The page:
DETROIT ( TheStreet) - September was a good month for the auto industry, as sales rose 10%. In fact, it sometimes seems as if the auto industry
got a pass on the so-called double dip . Given the new job commitments in recent union contracts and tentative agreements with Ford ( F), GM ( GM) and Chrysler, it seems as if the industry is committed to single-handedly keeping the economy from dipping back into recession.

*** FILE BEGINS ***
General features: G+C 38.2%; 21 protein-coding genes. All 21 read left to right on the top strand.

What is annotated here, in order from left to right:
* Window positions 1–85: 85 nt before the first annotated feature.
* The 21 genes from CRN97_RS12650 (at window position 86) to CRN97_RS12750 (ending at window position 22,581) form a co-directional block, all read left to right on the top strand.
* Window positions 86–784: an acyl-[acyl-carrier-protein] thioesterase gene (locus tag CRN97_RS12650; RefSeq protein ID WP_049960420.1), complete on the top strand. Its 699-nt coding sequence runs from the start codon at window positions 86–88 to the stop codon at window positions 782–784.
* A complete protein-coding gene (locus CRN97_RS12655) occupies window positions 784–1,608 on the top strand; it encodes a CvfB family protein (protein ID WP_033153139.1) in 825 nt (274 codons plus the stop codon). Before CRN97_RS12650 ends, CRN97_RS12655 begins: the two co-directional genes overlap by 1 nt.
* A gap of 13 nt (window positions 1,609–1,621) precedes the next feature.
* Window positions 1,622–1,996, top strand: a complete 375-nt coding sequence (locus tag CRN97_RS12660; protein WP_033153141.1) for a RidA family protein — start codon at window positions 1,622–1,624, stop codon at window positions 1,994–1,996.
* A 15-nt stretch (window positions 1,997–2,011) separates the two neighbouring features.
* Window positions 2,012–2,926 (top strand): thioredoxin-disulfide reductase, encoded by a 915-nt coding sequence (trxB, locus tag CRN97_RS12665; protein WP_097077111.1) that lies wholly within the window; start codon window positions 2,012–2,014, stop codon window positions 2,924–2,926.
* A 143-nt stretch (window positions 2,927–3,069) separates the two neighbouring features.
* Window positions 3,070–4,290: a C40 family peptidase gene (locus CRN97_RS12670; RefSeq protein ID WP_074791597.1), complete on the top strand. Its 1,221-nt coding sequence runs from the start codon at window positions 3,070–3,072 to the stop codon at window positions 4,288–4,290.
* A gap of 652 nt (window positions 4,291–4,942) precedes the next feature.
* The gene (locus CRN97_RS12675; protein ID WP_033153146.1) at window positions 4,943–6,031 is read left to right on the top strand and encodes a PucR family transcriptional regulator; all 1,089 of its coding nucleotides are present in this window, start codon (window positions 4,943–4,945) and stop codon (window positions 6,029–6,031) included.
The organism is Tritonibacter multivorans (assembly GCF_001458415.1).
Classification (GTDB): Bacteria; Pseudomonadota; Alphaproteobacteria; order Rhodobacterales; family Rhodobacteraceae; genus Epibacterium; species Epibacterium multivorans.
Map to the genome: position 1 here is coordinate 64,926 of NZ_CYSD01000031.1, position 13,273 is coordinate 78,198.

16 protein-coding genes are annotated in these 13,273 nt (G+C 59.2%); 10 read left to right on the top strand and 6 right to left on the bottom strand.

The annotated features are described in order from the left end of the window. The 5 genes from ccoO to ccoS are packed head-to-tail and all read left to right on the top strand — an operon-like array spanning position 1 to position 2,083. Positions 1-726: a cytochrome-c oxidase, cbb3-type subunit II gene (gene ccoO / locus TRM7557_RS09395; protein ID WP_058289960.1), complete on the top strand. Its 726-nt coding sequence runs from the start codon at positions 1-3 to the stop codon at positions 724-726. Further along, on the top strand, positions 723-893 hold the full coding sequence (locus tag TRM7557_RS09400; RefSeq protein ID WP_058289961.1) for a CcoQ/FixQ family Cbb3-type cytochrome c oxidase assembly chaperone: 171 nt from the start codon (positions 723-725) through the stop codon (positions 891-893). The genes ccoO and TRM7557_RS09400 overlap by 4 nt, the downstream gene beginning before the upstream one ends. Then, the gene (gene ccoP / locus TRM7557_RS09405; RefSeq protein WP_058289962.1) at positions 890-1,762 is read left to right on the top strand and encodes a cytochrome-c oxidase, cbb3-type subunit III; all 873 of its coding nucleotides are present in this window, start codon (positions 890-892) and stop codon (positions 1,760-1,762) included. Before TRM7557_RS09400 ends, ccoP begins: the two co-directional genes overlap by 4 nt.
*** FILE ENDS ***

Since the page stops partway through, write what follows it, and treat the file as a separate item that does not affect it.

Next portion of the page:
The current state of the auto industry recalls the adage that economists have predicted eight of the past three recessions. Despite the industry's strength, though, some well-known vehicles did not have a good month, but rather saw sales decline from September of 2010. In some cases, it is necessary to look past the numbers. In an extreme case, involving the Toyota Camry, this fabulously popular automobile remained the no. 1 selling car in the country despite a double-digit sales decline. In another, sales of the Ford Focus dropped 24.1% to 10,309 units. But Ken Czubay, vice president of U.S. marketing, sales and service at Ford, said the decline was an aberration. "What we saw in September (was that) we were restocking with the new model and having a sell-down of the prior model. As we diminished inventory of the old model, we couldn't restock fast enough. "We expect a terrific Focus month throughout the country in October," Czubay said. The Focus didn't make our list, however, because the Taurus showed an even bigger decline. Here are September's five not-so-hot sellers, selected not necessarily for the largest percentage decline but rather for largest declines by vehicles that nevertheless managed to rack up meaningful sales numbers that were indicative of trends at their manufacturers.